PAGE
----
OK, and that was that was a different trial. Also, where did you ever hear the urban legend that Hillary Clinton got Bobby Seale out of? Off a murder charges, yes, that was that came out of that Alex Rackley trial where he was on trial for murder and he was acquitted and Hillary Rodham Clinton was nowhere near the actual trial. His attorney, she apparently was a law student at Yale still and was coordinating with the ACLU to monitor the trial.


So she she was there, but apparently had nothing to do with the defense.


Gotcha. But that was an urban legend that came out of the 2000 senatorial campaign.


Well, the Panther 21 I mentioned just quickly, that was in New York, the New York Chapter 21. Leaders of the Black Panther Party were rounded up and arrested on conspiracy charges. And this is a really big deal because the New York chapter was one of the biggest ones in the country after Oakland. And people got involved and tried to raise money like celebrities got involved in and donated money. And at one point, if it still is, but it was the longest criminal proceeding in New York state history.


It was a 13 month trial by jury and they were all found not guilty and released so that all of them were found not guilty.


Yeah, the Panther 21. Wow. And that's, you know, jumping back in time a little bit and just wanted to mention that.


So there is a distinct legacy beyond just the look or the image or black power and black power. We should also say I think it was Stokely Carmichael who either coined that phrase or at least was the first really kind of pick it up and run with it. And Stokely Carmichael is Nunc Nonviolent Student Coordinating Committee. They got together with the Black Panthers early on. But if you I mean, just in the popular culture the Black Panthers live on, but there's even more of a legacy as well.


Before he died, Eldridge Cleaver gave an interview, I think, back in 1997, and he said that he basically blamed the gang violence that plagued inner cities in the 80s. He traced that directly to the death of the Black Panthers. Well, he said that as it was, the US government chopped off the head of the black liberation movement and left the body there armed.


That's why all these young bloods are out there now. They've got the rhetoric, but without the political direction and they've got the guns. Interesting. So he basically traces that directly to the Black Panthers being taken down, huh?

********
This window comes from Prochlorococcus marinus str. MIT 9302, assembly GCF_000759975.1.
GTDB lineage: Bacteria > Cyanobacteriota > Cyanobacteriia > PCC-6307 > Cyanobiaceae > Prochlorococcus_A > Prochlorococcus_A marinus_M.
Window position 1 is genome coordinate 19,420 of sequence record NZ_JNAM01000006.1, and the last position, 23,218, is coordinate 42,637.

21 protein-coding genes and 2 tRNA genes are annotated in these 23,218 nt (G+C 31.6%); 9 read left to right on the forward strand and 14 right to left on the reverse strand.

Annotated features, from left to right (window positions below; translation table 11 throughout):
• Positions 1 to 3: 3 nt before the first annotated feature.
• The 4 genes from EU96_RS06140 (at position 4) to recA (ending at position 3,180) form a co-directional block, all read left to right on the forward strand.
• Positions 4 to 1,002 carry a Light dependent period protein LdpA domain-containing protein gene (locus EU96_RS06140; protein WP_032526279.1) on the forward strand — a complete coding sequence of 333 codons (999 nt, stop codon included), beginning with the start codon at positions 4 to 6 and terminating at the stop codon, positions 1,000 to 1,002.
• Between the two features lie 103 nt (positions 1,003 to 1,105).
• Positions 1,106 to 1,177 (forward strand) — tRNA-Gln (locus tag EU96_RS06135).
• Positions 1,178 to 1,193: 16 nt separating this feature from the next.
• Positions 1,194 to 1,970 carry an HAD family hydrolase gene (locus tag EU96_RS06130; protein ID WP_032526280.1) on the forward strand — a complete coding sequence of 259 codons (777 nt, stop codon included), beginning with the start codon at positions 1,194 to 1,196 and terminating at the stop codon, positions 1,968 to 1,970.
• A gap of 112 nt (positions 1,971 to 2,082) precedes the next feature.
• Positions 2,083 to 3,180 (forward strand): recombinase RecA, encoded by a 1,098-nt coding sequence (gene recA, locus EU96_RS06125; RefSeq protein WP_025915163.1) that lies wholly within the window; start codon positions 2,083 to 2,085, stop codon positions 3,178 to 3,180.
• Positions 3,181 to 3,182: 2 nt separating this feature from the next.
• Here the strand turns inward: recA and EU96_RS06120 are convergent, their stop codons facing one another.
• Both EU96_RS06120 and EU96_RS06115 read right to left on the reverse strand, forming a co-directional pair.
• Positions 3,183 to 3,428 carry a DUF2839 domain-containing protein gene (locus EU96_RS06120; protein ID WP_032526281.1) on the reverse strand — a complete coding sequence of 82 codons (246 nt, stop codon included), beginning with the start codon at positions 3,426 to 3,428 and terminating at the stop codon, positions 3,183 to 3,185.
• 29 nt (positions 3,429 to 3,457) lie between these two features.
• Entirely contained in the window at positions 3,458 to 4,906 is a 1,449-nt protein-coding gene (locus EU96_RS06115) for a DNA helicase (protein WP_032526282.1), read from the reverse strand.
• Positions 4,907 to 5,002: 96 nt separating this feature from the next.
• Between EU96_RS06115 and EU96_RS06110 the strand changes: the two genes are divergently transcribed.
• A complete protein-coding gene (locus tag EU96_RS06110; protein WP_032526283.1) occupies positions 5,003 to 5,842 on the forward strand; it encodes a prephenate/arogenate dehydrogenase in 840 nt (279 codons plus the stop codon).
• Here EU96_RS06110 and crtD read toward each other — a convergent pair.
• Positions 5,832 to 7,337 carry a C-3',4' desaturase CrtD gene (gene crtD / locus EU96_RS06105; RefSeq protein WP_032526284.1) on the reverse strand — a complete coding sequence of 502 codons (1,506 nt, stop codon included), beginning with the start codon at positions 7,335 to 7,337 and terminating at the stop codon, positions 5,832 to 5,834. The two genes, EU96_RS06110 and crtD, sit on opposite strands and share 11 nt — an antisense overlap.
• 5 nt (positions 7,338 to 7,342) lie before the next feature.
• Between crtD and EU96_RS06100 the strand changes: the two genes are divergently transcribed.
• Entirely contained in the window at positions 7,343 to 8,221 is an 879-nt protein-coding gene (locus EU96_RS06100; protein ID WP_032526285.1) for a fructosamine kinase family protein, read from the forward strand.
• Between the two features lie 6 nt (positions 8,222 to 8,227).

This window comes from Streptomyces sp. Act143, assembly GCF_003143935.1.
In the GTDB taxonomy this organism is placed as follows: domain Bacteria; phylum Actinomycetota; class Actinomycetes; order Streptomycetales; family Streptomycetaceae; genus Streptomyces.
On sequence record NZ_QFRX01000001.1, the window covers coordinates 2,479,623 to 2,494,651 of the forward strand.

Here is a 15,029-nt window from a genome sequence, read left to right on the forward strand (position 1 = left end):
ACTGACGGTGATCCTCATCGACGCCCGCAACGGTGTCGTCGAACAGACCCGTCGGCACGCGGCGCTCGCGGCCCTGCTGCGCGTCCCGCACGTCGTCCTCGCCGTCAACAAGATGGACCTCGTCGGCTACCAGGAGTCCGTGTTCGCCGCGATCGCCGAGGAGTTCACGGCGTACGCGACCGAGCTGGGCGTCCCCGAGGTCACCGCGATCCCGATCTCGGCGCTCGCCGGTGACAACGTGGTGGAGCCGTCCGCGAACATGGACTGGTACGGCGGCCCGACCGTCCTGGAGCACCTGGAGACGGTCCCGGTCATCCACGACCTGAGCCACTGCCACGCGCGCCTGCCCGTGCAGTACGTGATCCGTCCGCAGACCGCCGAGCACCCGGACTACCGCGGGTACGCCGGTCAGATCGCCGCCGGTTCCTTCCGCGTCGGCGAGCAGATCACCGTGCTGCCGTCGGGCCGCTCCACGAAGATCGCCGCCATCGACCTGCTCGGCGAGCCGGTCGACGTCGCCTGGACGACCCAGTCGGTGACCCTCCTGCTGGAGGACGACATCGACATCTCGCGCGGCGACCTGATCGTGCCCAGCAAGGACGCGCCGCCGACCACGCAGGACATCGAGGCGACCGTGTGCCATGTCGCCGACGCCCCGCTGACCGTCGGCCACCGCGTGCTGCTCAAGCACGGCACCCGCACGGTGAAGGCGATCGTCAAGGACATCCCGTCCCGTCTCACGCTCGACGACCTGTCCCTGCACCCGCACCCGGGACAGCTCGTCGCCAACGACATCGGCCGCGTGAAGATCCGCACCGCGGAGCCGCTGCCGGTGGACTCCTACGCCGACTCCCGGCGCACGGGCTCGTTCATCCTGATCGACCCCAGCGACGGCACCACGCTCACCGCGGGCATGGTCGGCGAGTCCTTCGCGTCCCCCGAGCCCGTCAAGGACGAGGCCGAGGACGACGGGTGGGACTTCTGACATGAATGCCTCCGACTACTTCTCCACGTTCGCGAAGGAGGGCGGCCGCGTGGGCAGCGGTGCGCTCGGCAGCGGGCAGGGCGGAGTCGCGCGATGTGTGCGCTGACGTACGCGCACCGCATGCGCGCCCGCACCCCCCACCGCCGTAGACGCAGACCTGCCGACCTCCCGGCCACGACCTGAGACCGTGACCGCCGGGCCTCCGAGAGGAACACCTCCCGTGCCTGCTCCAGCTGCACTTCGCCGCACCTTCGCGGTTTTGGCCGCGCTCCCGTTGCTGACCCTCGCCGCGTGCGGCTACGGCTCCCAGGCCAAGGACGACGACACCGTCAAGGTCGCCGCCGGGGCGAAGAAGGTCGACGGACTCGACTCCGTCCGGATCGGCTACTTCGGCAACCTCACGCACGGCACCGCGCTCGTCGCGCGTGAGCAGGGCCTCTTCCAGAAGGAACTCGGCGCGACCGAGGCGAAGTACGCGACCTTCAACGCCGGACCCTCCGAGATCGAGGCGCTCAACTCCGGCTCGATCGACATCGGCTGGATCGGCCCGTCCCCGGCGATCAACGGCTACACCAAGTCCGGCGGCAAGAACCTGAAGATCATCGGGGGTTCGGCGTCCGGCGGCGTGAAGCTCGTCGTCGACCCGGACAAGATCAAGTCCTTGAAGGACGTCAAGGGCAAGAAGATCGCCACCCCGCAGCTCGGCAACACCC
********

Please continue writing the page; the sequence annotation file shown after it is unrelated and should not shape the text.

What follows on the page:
Yeah. You got anything else actually to do, so we were talking about how, you know, there's a legacy, there's not just the legacy of the Black Panthers is the legacy of brutality against black people that apparently is at least as bad, if not worse today than it has been Chuck. Yeah, so the Tuskegee University in Alabama has records of all the lynchings that took place in the Jim Crow era, 1890 to 1965, and two thousand nine hundred and eleven black Americans were lynched during those years.


And the worst year of the Jim Crow era was 1892 and 161 people were lynched in 2015.


Two hundred and fifty eight black people were killed by police in the United States. So.


Not a lot's changed, and it's possible that it's gotten worse now, but if you look to the Black Lives Matter movement, they have chosen the way of king and preaching non-violent rhetoric for social change rather than the Black Panther rhetoric of militancy and violent self-defense.


Yeah, I think a bit of the Black Panther Party spirit that was alive in the Black Lives Matter movement, for sure.


Yeah, for sure. So, yeah, that's all I've got. That's all I've got. Good one. Yeah, I thought so too man.


Do you ever see the movie. That was the one with, like Mario Van Peebles. Yeah, he made it, he wasn't in it, I don't think. OK, no, I didn't. I heard it was not good.


Yeah, I want to see Malcolm X. I've never seen that one.


Oh, that's great. Is it. Yeah. Yeah. Spike Lee's movie. Sure. Yeah. Really good. OK, I'll check that out. Yeah.


The, um the Panther movie was. I just read a few reviews today, and apparently the setup is pretty good with some of the history, but then it kind of goes off the rails. Oh, OK. And like and not just goes off the rails like a bad movie, but bad movie and not historically accurate or honoring like the subject matter.